President Bush has apparently been told that outsourcing and the reassignment/transfer of existing personnel have reached their limits, prompting the call for additional troops. That plan will (obviously) address a couple of key concerns in the war against Islamofacism. First, it will give commanders (and the commander-in-chief) greater flexibility in "surging" combat deployments to meet changing threats, such as the security situation in Baghdad. Secondly--and most importantly--it will take some of the burden off existing units and personnel, many of whom have completed at least two tours in Iraq and Afghanistan.

But adding more soldiers and Marines is a difficult task, particularly in the era of an all-volunteer military. The biggest (and most obvious obstacle) is finding enough young men and women to fill additional units, and keeping them in uniform. After hitting a rough patch in 2005, recruiting efforts for the Army and Marine Corps are back on track, and both services are meeting, even exceeding, their enlistment quotas. Increasing the number of Army brigades and Marine regiments will put increased pressure on recruiters to meet higher recruiting goals, and possibly lower standards. Currently, the Army must attract about 80,000 new soldiers a year, to sustain an active duty force of about 495,000.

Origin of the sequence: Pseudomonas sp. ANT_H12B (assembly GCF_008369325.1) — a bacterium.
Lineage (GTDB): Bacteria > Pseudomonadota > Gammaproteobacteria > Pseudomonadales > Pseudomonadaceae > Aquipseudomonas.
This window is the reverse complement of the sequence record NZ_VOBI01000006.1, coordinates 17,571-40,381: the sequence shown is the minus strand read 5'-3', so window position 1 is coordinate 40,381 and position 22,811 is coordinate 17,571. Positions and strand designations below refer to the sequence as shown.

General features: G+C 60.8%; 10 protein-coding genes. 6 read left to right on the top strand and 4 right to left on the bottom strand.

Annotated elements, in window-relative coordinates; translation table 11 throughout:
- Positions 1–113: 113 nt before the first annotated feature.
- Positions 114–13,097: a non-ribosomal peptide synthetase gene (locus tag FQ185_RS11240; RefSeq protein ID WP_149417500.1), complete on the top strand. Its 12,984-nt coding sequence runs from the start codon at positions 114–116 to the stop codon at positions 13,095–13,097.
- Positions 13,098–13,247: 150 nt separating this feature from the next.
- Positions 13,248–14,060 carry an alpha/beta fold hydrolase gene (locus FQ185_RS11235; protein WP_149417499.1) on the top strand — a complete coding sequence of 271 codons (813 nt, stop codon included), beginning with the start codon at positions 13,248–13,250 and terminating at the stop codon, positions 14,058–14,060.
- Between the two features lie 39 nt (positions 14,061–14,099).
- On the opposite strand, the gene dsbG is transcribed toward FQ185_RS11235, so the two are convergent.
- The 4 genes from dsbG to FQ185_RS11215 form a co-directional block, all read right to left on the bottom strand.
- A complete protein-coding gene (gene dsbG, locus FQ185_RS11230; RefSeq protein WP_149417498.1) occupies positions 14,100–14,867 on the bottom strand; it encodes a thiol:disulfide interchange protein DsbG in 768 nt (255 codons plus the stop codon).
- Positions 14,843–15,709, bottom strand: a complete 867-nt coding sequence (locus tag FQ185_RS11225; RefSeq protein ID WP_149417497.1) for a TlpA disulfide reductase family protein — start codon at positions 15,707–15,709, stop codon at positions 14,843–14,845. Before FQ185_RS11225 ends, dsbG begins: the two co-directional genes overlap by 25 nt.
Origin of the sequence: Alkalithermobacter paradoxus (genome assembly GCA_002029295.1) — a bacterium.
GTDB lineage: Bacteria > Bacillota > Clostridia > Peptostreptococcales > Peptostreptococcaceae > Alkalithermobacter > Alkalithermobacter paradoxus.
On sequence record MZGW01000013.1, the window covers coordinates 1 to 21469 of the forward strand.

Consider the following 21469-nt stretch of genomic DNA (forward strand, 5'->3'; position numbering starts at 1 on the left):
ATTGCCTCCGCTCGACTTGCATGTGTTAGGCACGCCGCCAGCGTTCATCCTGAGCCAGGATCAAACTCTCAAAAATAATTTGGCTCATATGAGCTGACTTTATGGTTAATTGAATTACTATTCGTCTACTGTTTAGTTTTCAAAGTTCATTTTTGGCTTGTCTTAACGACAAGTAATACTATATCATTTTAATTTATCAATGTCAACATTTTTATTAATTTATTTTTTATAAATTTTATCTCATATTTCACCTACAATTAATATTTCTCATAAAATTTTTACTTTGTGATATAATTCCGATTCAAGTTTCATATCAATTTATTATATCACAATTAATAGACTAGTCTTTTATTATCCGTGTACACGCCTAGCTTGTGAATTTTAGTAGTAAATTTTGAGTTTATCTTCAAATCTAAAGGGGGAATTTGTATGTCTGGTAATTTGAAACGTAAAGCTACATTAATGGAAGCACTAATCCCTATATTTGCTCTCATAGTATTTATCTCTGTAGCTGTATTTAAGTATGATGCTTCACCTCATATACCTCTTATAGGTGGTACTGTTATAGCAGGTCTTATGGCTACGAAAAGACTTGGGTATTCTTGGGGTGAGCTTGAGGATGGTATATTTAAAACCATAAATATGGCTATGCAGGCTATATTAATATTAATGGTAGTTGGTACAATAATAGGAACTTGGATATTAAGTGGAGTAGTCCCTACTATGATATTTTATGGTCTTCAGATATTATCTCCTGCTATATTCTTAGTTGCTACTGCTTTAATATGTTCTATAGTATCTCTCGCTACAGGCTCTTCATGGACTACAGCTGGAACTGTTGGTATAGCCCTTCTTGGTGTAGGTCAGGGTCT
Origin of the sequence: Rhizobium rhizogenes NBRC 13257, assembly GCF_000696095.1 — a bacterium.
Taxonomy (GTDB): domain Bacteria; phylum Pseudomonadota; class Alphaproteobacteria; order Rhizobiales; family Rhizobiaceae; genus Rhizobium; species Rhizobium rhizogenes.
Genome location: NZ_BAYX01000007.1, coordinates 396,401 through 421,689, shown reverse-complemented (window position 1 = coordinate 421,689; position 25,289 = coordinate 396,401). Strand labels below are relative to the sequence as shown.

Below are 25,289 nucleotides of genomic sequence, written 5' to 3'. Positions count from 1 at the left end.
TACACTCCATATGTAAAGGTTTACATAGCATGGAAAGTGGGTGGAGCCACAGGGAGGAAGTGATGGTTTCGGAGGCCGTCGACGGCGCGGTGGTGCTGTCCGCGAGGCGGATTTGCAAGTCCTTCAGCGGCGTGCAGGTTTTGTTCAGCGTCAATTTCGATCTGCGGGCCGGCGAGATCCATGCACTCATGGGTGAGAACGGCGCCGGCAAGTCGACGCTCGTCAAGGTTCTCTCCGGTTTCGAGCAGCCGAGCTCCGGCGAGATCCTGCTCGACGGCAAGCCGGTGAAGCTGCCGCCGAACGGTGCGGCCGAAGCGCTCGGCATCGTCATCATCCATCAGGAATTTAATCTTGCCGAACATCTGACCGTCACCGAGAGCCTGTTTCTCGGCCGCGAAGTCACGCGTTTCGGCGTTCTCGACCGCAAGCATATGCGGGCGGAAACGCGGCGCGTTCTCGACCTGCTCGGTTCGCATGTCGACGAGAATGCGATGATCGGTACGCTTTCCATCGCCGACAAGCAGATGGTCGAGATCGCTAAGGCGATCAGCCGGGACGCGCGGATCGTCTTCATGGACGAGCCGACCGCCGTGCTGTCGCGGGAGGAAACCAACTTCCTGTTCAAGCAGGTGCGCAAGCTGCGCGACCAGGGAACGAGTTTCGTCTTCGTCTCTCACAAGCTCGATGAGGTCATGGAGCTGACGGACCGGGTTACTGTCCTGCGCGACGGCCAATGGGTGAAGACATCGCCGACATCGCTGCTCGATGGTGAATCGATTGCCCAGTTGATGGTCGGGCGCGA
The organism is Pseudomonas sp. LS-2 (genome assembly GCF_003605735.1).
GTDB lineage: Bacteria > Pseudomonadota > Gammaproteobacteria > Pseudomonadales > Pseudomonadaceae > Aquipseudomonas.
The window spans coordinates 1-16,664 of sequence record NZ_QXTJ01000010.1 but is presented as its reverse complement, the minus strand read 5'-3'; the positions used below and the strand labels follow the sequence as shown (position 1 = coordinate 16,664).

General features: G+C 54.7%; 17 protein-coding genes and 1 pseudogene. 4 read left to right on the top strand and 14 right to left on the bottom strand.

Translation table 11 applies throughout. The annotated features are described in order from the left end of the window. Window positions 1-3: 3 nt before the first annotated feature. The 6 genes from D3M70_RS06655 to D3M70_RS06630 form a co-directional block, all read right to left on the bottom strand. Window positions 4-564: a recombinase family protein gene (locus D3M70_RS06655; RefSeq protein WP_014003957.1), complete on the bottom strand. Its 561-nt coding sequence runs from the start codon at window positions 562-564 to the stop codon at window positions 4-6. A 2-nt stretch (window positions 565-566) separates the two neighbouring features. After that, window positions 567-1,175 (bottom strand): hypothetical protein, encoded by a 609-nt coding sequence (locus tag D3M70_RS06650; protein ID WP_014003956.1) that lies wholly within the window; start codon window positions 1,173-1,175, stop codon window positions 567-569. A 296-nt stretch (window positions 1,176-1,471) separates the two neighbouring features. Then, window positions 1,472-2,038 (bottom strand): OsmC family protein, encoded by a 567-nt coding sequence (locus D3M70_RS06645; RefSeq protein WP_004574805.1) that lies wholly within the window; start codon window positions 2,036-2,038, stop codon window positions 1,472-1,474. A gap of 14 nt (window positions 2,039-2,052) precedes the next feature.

Let's say the Bush Administration wants to add another 50,000 personnel to the Army, enough for another 12-15 brigades. That would raise recruiting quotas by roughly 10%, and require that recruiters sign up another 8,000 soldiers a year. Is that target sustainable amid the steady drumbeat of bad news from Iraq? If current recruiting trends are any indication, the answer is probably "yes," but meeting those goals will require more bonus money and education incentives. Personnel costs already account for roughly half the military budget. In an era of tightening defense budgets, there are legitimate questions about how much more the Pentagon can spend to bring more people into the service.